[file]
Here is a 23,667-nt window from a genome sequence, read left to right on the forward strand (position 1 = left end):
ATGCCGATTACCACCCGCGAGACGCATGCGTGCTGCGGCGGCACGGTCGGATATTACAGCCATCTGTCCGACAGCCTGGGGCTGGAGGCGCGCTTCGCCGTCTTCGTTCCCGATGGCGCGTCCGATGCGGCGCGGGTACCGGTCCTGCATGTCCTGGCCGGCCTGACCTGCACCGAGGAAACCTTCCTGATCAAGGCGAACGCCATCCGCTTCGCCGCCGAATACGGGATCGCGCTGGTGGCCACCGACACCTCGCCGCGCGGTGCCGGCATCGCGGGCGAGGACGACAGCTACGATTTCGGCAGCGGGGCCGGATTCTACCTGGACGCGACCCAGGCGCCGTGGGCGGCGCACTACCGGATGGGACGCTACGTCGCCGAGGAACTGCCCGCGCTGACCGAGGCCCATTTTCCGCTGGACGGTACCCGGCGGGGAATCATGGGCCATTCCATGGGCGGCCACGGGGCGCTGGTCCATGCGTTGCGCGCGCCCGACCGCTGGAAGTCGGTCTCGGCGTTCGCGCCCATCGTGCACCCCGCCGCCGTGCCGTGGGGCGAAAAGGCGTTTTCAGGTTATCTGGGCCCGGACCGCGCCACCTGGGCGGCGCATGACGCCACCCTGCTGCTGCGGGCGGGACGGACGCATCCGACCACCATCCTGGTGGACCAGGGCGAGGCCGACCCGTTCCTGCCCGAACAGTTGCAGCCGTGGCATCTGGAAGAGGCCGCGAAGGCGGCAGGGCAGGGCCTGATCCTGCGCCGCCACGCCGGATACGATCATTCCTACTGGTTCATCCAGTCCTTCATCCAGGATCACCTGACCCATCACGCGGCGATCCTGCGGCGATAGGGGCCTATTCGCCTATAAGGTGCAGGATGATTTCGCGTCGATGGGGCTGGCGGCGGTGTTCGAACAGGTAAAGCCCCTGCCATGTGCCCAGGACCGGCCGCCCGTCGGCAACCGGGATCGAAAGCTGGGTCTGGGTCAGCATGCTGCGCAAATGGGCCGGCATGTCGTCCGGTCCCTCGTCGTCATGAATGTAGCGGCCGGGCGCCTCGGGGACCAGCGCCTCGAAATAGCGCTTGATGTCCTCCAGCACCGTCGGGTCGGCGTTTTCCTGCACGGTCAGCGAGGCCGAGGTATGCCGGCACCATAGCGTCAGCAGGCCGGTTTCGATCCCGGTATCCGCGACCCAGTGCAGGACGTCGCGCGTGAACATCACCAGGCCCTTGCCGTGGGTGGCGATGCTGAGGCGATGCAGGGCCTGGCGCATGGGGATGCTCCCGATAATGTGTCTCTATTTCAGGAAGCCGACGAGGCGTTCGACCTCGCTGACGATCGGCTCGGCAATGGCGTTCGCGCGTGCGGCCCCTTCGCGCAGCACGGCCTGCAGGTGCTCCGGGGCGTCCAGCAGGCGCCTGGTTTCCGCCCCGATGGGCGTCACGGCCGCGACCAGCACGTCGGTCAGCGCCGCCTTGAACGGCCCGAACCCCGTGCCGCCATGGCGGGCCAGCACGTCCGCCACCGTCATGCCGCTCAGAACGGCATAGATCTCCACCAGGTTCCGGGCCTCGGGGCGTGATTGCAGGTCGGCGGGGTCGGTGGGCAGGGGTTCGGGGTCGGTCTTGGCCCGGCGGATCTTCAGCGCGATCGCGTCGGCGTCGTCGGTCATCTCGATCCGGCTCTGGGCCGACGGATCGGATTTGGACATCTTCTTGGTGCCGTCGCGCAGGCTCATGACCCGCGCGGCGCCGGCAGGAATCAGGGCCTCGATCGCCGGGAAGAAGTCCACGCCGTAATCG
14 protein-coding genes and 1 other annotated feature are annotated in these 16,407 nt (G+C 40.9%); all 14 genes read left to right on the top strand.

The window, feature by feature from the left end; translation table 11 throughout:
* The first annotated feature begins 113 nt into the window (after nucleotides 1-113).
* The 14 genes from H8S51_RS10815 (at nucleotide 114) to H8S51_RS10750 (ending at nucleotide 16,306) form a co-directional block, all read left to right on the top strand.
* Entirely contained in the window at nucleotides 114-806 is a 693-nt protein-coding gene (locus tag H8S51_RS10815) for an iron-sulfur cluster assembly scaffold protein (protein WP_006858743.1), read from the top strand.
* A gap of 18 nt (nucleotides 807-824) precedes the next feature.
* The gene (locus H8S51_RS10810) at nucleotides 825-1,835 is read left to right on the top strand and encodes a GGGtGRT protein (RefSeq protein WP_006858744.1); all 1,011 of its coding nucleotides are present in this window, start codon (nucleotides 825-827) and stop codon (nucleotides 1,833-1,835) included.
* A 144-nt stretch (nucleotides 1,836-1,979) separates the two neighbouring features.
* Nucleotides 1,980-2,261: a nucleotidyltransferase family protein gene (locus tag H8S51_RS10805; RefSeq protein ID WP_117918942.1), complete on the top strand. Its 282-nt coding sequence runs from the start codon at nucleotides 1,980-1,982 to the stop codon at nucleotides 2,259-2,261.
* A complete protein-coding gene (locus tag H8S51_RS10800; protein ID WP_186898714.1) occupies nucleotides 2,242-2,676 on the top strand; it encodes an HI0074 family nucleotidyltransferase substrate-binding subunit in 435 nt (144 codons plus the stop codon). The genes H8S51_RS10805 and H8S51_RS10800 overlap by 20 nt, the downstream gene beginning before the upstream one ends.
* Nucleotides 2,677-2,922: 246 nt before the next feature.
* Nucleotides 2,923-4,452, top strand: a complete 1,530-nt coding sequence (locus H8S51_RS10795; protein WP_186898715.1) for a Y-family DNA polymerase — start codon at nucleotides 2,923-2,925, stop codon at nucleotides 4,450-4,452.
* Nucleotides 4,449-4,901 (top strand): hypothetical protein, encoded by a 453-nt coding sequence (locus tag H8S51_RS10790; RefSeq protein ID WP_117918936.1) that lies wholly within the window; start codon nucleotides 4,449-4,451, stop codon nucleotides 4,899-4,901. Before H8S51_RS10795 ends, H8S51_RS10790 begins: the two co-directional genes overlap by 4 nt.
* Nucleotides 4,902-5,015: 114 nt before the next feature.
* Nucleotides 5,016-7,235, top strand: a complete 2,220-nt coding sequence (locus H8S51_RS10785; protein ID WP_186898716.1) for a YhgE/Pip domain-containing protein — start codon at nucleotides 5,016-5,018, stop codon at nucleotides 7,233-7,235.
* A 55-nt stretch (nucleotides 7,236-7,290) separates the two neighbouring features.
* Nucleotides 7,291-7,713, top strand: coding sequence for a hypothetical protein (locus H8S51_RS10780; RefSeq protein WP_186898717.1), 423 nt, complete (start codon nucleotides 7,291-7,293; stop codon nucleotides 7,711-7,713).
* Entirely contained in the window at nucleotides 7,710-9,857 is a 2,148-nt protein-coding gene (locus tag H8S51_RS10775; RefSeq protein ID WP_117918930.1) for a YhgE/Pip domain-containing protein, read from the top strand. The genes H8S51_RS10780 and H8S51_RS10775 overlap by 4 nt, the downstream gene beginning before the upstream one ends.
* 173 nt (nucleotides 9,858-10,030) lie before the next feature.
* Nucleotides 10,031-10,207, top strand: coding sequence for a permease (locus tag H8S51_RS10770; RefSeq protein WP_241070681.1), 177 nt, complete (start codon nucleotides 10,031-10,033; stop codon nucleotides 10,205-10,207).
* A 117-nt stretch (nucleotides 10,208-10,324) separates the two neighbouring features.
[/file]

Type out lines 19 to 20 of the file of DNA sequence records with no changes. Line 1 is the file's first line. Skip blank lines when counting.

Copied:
* Nucleotides 7,291-7,713, top strand: coding sequence for a hypothetical protein (locus H8S51_RS10780; RefSeq protein WP_186898717.1), 423 nt, complete (start codon nucleotides 7,291-7,293; stop codon nucleotides 7,711-7,713).
* Entirely contained in the window at nucleotides 7,710-9,857 is a 2,148-nt protein-coding gene (locus tag H8S51_RS10775; RefSeq protein ID WP_117918930.1) for a YhgE/Pip domain-containing protein, read from the top strand. The genes H8S51_RS10780 and H8S51_RS10775 overlap by 4 nt, the downstream gene beginning before the upstream one ends.